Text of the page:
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Fairfield Police Win Harley-Davidson As Raffle Prize

The Fairfield Police Department receives a new Harley-Davidson motorcycle from America's 9/11 Foundation after winning a raffle drawing back in August. Video Credit: Salvatore Trifilio
Officer James Cheuka helps unload the bike from the America's 9/11 Foundation's trailer.
Officer James Cheuka helps unload the bike from the America's 9/11 Foundation's trailer. Photo Credit: Salvatore Trifilio
The motorcycle was delivered by America's 9/11 Foundation.
The motorcycle was delivered by America's 9/11 Foundation. Photo Credit: Salvatore Trifilio
The motorcycle was delivered by America's 9/11 Foundation.
The motorcycle was delivered by America's 9/11 Foundation. Photo Credit: Salvatore Trifilio

FAIRFIELD, Conn. -- Fairfield Police Department has added a brand new Harley-Davidson police motorcycle to its cavalry of five.

The new bike came as a raffle prize from America’s 911 Foundation Inc. , a not-for-profit organization that funds a college scholarship program for children of active first responders, in remembrance of those who died during the Sept. 11, 2001, terror attacks on the World Trade Center.

The winning business card was drawn on the weekend of Aug. 16, and the motorcycle was presented Monday to the Fairfield Police Department.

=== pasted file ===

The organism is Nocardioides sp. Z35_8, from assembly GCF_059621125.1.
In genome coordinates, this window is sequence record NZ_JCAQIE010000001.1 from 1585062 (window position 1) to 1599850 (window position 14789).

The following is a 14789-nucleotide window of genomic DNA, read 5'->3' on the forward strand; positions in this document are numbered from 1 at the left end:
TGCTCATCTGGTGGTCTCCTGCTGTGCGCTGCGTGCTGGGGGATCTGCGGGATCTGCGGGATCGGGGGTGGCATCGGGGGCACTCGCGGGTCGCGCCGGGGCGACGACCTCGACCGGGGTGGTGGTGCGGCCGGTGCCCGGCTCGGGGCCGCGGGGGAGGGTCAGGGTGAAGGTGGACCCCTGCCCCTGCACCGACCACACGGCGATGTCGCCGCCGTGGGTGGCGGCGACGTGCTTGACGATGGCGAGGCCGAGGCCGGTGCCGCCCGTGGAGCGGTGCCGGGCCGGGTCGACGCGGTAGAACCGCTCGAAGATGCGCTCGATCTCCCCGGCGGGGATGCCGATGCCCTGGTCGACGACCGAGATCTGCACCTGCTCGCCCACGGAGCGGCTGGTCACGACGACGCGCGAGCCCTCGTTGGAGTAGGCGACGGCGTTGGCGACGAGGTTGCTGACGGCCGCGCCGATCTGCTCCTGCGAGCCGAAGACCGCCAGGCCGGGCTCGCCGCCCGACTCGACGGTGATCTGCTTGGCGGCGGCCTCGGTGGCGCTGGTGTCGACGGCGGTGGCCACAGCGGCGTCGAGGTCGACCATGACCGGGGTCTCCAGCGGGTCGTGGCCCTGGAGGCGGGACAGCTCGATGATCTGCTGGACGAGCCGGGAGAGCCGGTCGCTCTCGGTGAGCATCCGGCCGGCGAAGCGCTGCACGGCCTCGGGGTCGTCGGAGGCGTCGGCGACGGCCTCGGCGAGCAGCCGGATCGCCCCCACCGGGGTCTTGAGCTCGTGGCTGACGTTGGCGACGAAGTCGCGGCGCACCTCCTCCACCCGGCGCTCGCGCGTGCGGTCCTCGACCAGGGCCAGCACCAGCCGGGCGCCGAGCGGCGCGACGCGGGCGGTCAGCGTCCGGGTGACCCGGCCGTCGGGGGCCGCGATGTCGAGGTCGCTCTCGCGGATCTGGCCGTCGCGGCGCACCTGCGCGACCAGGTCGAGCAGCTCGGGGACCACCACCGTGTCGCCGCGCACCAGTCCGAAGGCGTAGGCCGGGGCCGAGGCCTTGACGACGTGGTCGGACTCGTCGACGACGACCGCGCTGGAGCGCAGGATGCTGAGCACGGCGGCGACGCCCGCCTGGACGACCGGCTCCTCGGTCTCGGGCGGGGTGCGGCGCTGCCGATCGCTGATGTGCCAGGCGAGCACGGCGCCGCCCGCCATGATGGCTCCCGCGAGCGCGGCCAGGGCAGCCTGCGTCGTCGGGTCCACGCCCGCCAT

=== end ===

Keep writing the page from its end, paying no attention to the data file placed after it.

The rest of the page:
Each August for the past 13 years, the foundation has organized America’s 9/11 Ride, a motorcycle caravan from New York, to Virginia and then to Washington, D.C., in remembrance of those who lost their lives during the attacks. To aid the escort, many police departments from around the country send an officer to represent their agency.

Officer James Cheuka has represented the Fairfield Police Department in 10 of the 13 memorial rides. He was present Monday morning to help receive the raffle prize from Ted Sjurseth of Leesburg, Va., the foundation’s founder and president.

Also on hand were Chief of Police Gary MacNamara, Deputy Chief Chris Lyddy and Lt. James Perez.

The motorcycle, with an estimated value of more than $25,000 according to Perez, will most likely be used as a fully serviceable patrol vehicle.

Sjurseth said it is for the department to do as they please, noting some previous winners have turned their winning bike into a memorial to remember a local tragedy. The winning motorcycle for Greenwich has been painted in memoriam of the Newtown tragedy.